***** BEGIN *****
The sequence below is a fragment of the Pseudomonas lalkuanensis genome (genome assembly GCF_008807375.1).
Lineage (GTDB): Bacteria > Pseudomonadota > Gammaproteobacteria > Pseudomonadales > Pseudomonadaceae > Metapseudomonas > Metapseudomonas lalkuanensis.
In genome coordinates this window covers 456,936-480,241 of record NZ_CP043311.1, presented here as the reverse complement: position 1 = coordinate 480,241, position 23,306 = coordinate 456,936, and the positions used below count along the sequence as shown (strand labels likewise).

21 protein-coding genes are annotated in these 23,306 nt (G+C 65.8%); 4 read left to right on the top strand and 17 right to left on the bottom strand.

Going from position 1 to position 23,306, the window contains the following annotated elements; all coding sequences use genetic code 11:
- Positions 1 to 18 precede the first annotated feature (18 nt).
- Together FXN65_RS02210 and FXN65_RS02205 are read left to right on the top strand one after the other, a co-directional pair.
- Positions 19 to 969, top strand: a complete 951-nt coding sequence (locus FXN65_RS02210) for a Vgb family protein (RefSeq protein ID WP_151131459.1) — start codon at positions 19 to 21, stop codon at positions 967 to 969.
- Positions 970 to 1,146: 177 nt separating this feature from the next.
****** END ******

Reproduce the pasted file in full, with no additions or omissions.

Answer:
The sequence below is a fragment of the Pseudomonas lalkuanensis genome (genome assembly GCF_008807375.1).
Lineage (GTDB): Bacteria > Pseudomonadota > Gammaproteobacteria > Pseudomonadales > Pseudomonadaceae > Metapseudomonas > Metapseudomonas lalkuanensis.
In genome coordinates this window covers 456,936-480,241 of record NZ_CP043311.1, presented here as the reverse complement: position 1 = coordinate 480,241, position 23,306 = coordinate 456,936, and the positions used below count along the sequence as shown (strand labels likewise).

21 protein-coding genes are annotated in these 23,306 nt (G+C 65.8%); 4 read left to right on the top strand and 17 right to left on the bottom strand.

Going from position 1 to position 23,306, the window contains the following annotated elements; all coding sequences use genetic code 11:
- Positions 1 to 18 precede the first annotated feature (18 nt).
- Together FXN65_RS02210 and FXN65_RS02205 are read left to right on the top strand one after the other, a co-directional pair.
- Positions 19 to 969, top strand: a complete 951-nt coding sequence (locus FXN65_RS02210) for a Vgb family protein (RefSeq protein ID WP_151131459.1) — start codon at positions 19 to 21, stop codon at positions 967 to 969.
- Positions 970 to 1,146: 177 nt separating this feature from the next.